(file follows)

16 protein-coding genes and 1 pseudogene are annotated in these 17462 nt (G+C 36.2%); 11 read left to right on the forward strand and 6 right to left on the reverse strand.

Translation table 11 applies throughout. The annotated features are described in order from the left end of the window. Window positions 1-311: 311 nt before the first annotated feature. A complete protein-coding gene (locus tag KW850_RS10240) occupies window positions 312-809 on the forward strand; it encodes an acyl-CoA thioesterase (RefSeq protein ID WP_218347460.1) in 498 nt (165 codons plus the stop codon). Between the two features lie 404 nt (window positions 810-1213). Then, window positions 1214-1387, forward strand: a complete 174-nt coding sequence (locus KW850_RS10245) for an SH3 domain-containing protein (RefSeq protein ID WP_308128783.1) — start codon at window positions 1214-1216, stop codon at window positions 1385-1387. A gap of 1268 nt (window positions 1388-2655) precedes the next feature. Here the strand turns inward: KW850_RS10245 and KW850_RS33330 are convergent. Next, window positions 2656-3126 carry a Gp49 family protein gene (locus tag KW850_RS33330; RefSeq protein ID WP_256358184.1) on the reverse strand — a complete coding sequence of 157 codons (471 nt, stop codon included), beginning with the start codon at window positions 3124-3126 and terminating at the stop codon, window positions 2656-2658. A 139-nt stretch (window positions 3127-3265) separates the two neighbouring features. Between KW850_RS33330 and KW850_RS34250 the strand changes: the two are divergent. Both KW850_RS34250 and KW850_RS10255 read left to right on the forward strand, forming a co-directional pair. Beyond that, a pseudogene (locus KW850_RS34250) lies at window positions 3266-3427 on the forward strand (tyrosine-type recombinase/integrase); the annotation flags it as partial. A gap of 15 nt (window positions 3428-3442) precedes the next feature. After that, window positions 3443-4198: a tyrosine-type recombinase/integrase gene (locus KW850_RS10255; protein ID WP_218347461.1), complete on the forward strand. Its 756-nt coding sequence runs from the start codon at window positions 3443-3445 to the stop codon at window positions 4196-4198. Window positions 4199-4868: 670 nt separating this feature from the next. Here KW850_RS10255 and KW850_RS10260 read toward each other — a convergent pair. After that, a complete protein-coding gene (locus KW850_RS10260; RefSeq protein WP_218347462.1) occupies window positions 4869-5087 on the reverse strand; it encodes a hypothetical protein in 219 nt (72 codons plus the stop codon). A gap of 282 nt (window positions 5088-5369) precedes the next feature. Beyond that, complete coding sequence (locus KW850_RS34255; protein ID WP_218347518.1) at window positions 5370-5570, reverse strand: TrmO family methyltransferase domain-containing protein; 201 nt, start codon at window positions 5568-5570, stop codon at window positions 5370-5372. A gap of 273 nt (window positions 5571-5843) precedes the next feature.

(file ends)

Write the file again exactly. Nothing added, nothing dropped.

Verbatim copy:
16 protein-coding genes and 1 pseudogene are annotated in these 17462 nt (G+C 36.2%); 11 read left to right on the forward strand and 6 right to left on the reverse strand.

Translation table 11 applies throughout. The annotated features are described in order from the left end of the window. Window positions 1-311: 311 nt before the first annotated feature. A complete protein-coding gene (locus tag KW850_RS10240) occupies window positions 312-809 on the forward strand; it encodes an acyl-CoA thioesterase (RefSeq protein ID WP_218347460.1) in 498 nt (165 codons plus the stop codon). Between the two features lie 404 nt (window positions 810-1213). Then, window positions 1214-1387, forward strand: a complete 174-nt coding sequence (locus KW850_RS10245) for an SH3 domain-containing protein (RefSeq protein ID WP_308128783.1) — start codon at window positions 1214-1216, stop codon at window positions 1385-1387. A gap of 1268 nt (window positions 1388-2655) precedes the next feature. Here the strand turns inward: KW850_RS10245 and KW850_RS33330 are convergent. Next, window positions 2656-3126 carry a Gp49 family protein gene (locus tag KW850_RS33330; RefSeq protein ID WP_256358184.1) on the reverse strand — a complete coding sequence of 157 codons (471 nt, stop codon included), beginning with the start codon at window positions 3124-3126 and terminating at the stop codon, window positions 2656-2658. A 139-nt stretch (window positions 3127-3265) separates the two neighbouring features. Between KW850_RS33330 and KW850_RS34250 the strand changes: the two are divergent. Both KW850_RS34250 and KW850_RS10255 read left to right on the forward strand, forming a co-directional pair. Beyond that, a pseudogene (locus KW850_RS34250) lies at window positions 3266-3427 on the forward strand (tyrosine-type recombinase/integrase); the annotation flags it as partial. A gap of 15 nt (window positions 3428-3442) precedes the next feature. After that, window positions 3443-4198: a tyrosine-type recombinase/integrase gene (locus KW850_RS10255; protein ID WP_218347461.1), complete on the forward strand. Its 756-nt coding sequence runs from the start codon at window positions 3443-3445 to the stop codon at window positions 4196-4198. Window positions 4199-4868: 670 nt separating this feature from the next. Here KW850_RS10255 and KW850_RS10260 read toward each other — a convergent pair. After that, a complete protein-coding gene (locus KW850_RS10260; RefSeq protein WP_218347462.1) occupies window positions 4869-5087 on the reverse strand; it encodes a hypothetical protein in 219 nt (72 codons plus the stop codon). A gap of 282 nt (window positions 5088-5369) precedes the next feature. Beyond that, complete coding sequence (locus KW850_RS34255; protein ID WP_218347518.1) at window positions 5370-5570, reverse strand: TrmO family methyltransferase domain-containing protein; 201 nt, start codon at window positions 5568-5570, stop codon at window positions 5370-5372. A gap of 273 nt (window positions 5571-5843) precedes the next feature.